According to FBI Special Agent in Charge Michael McPherson, investigators also found a backpack and a notebook belonging to the 23-year-old’s laundry near suspicious remains during a search of the Carlton Reserve in North Harbor. On Thursday morning, several K-9 units and off-road vehicles were seen entering the reserve to further search the area.
He said Wednesday night, “It’s quite sad, you can imagine, as a parent, finding your son’s belongings with some remains. It’s heartbreaking. And I can tell you his heart.” broken.”
Laundry, who himself had returned to his parents’ home in Florida, refused to speak to investigators and then went missing in a nearby nature reserve. He hasn’t been seen since September 13.
A medical examiner arrived at the reserve on Wednesday and formal identification of the remains may take some time. A source close to the investigation told Granthshala that the suspected human remains “appear to have been there for some time.”
“Depending on the condition of the remains, official identification may take some time. It is going to be a very intensive process with a medical examiner,” the source said.
Brian Laundry’s parents were at the scene when the remains were found
Bertolino said Laundry’s family declined to speak publicly following legal advice, but had instructed officials that Laundry could remain in the reserve.
The parents – Chris and Roberta Laundry – joined the search on Wednesday morning and found a bag belonging to their son in the park, which their lawyer described as an “incident.”
According to Bertolino, Laundry’s parents informed the FBI and the North Port Police Department on Tuesday night that they wanted to go to the park Wednesday morning to look for their son.
Bertolino said law enforcement met him there and joined him as he entered the park.
“As they proceeded, Chris went off the trail in the woods. He was zigzagging in different areas, law enforcement doing the same thing. And Roberta was walking down the laundry trail,” Bertolino said. “At some point, Chris discovers what’s called a dry bag. The dry bag is a white bag, found 20 feet or more away in the woods.”
Bertolino said the dry bag was in some shacks and he didn’t want to move it because he wanted his law enforcement to see it. However, Chris Laundry couldn’t find law enforcement and didn’t want to leave the bag with a news reporter standing nearby, so he picked it up, Bertolino explained.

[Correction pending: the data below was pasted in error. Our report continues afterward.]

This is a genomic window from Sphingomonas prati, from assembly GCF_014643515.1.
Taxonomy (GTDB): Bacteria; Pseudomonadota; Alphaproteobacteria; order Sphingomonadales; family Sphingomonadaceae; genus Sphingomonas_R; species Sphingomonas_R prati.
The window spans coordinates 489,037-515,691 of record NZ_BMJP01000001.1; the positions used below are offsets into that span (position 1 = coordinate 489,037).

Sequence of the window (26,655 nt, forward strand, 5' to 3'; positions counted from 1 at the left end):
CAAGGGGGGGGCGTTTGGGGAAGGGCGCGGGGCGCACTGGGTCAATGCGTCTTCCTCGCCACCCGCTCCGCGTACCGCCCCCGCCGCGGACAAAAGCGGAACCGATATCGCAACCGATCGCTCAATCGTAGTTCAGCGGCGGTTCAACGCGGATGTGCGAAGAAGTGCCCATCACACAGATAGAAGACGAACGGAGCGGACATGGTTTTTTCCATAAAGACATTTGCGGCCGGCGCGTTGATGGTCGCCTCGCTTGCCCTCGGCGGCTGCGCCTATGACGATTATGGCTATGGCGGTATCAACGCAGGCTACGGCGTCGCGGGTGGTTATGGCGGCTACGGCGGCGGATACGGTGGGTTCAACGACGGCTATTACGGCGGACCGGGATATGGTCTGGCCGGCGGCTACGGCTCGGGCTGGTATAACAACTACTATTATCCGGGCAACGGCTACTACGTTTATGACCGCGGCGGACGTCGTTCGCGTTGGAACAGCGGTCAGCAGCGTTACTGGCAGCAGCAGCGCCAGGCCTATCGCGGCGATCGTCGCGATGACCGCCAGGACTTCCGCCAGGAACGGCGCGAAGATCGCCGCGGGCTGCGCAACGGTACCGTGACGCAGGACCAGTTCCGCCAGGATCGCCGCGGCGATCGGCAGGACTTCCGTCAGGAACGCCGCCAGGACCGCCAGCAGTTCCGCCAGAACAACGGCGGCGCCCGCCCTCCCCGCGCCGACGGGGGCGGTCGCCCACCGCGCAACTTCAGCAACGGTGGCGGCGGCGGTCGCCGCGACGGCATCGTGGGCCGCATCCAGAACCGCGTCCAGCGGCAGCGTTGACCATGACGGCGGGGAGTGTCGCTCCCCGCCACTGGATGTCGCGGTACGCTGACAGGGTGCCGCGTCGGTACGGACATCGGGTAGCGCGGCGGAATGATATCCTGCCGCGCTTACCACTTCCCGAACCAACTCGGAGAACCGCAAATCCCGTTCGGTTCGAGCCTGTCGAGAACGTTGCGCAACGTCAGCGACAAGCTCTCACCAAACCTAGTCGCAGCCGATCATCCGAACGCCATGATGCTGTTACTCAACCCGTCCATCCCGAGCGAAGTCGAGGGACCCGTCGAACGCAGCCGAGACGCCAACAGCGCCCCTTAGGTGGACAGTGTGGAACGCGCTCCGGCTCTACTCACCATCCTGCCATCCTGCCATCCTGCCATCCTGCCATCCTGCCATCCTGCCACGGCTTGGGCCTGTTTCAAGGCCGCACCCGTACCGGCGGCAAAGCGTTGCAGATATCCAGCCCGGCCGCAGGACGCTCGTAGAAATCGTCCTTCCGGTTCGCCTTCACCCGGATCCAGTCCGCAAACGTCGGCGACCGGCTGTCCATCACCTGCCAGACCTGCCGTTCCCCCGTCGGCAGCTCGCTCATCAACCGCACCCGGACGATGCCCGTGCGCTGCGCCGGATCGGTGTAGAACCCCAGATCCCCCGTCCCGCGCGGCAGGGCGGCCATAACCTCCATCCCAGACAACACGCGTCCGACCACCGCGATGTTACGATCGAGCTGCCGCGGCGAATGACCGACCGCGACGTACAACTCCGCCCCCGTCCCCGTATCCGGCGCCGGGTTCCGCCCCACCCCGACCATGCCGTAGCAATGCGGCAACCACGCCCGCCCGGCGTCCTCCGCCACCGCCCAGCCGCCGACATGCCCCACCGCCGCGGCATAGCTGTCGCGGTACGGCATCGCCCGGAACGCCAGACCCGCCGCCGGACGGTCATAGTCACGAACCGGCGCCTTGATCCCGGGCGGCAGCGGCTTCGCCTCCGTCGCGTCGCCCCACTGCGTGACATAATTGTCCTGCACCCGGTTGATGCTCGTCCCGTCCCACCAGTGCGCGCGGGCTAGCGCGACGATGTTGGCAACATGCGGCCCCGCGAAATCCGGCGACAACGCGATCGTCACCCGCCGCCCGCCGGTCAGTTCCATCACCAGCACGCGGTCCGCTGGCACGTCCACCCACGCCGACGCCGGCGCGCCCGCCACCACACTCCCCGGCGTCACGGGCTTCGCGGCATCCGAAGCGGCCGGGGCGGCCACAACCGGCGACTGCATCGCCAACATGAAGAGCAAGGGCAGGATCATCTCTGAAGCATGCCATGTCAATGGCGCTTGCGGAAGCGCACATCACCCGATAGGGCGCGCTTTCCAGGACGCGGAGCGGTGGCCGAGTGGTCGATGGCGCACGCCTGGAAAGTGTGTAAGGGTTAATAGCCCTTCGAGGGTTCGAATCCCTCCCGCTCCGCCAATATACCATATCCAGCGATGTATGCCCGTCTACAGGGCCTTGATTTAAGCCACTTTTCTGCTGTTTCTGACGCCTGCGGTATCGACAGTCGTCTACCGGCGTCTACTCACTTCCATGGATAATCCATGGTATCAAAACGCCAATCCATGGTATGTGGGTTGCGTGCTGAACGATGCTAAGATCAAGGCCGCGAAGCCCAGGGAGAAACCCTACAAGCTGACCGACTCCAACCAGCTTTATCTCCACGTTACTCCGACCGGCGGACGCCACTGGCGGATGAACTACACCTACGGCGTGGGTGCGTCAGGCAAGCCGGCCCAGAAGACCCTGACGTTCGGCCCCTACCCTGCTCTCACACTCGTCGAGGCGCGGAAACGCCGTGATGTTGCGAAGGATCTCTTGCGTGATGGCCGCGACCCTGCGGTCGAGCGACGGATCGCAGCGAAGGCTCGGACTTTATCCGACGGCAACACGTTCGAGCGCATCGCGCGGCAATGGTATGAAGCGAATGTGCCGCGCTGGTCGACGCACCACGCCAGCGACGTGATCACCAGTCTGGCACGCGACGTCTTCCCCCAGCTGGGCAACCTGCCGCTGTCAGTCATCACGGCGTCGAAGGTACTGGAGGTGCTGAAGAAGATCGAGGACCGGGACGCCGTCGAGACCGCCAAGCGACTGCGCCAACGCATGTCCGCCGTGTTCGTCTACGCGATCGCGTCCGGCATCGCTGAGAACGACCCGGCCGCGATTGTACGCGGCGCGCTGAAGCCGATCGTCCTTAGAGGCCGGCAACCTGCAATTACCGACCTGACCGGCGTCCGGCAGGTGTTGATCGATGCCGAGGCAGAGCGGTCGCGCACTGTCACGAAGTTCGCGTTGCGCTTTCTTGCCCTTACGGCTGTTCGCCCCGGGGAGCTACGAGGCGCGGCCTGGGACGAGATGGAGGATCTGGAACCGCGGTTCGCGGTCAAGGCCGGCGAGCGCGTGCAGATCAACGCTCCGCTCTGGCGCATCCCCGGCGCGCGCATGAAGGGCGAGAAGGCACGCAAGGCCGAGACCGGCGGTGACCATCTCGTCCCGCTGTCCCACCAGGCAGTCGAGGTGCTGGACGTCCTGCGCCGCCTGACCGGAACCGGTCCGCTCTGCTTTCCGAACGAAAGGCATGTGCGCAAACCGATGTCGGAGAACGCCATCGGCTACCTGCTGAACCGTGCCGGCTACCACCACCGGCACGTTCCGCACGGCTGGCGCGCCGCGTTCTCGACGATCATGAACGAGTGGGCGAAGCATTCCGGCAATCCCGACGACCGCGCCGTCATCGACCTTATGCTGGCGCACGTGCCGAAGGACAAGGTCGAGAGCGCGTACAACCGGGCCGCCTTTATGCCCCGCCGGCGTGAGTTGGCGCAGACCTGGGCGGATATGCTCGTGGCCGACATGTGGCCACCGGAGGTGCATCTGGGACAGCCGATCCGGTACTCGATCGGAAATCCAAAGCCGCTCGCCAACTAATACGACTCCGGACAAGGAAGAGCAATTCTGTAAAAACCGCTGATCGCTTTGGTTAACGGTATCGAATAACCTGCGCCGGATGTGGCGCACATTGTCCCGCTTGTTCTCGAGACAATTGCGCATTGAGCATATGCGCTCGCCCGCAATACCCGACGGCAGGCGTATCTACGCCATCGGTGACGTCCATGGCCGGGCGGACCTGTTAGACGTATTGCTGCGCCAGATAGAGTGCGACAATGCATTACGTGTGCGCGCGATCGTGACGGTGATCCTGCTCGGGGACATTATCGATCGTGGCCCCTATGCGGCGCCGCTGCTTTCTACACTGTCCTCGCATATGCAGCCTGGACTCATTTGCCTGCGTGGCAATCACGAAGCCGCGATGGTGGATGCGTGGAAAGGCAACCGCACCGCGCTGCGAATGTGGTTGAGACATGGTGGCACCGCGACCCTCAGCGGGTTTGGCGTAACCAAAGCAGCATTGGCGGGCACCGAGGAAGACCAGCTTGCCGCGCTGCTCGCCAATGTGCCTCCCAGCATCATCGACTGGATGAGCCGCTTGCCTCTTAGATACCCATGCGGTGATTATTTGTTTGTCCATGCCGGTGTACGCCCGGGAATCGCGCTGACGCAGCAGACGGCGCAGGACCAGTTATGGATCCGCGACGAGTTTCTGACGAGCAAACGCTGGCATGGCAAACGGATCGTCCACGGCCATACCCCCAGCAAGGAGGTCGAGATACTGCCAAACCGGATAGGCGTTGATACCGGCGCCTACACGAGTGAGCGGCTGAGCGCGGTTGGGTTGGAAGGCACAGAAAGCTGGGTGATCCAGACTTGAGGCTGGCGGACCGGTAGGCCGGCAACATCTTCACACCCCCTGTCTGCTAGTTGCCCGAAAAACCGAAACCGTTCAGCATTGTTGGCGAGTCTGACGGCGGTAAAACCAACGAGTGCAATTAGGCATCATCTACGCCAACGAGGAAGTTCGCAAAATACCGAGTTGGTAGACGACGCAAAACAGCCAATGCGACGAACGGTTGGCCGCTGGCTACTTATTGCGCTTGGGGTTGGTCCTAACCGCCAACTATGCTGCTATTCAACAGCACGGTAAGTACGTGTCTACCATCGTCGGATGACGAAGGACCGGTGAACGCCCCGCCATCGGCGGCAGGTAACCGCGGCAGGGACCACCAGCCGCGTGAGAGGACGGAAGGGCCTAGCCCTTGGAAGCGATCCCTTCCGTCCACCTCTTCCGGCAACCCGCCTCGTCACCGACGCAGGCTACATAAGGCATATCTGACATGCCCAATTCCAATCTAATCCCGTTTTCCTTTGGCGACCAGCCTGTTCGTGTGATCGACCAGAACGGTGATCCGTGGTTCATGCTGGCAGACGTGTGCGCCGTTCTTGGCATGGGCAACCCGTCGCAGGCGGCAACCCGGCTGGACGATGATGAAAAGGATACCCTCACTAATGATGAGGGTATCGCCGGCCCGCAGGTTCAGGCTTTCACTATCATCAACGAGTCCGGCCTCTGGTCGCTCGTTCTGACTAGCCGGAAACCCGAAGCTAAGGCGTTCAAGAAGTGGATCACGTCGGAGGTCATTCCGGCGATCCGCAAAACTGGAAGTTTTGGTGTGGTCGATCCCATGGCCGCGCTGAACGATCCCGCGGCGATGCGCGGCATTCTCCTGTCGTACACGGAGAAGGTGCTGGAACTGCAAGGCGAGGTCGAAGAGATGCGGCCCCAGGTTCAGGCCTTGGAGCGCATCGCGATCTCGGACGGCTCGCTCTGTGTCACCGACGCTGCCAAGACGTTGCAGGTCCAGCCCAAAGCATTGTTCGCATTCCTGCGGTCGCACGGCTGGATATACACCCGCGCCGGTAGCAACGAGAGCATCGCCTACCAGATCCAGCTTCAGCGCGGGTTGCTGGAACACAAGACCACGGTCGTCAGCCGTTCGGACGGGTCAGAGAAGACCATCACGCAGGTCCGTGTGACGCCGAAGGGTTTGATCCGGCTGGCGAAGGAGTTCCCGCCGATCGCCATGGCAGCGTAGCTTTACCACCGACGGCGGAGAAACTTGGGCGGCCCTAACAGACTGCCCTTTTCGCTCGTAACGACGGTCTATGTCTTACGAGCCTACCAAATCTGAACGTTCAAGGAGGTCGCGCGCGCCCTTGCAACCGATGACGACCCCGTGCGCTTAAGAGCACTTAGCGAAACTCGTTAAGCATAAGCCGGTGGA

“He soon met with law enforcement, looking at the contents of the bag. At that point, law enforcement officers showed him a picture on the phone of a backpack that law enforcement also located nearby and some distance from the trail.” It was,” Bertolino told Granthshala.
“At that time, the laundries were informed that the backpack also had remains, and asked to leave them protected.”
North Port Police spokesman Josh Taylor said the suspicious remains were found “about 2 to 3 miles inside Carlton Reserve, or about a 45-minute walk” from the entrance to Myakkahatchee Creek Environmental Park.
Asked why the parents chose to visit the park on Wednesday, Bertolino said it was the first day it was reopened to the public.
“The parents assumed that experts, the FBI, and all of the tracking teams they had would be able to locate Brian, based on the information we provided him for specific areas and trails in the park where Brian was found. Loved to go,” said Bertolino. “The park was closed to the public. There was really no other reason for the laundries to search elsewhere.”
Granthshala’s Eric Levenson, Steve Almasy, Rob Frehse, Madeline Holcombe, Rebekah Rees, Devon M. Sayers and Nick Valencia contributed.
Credit : www.cnn.com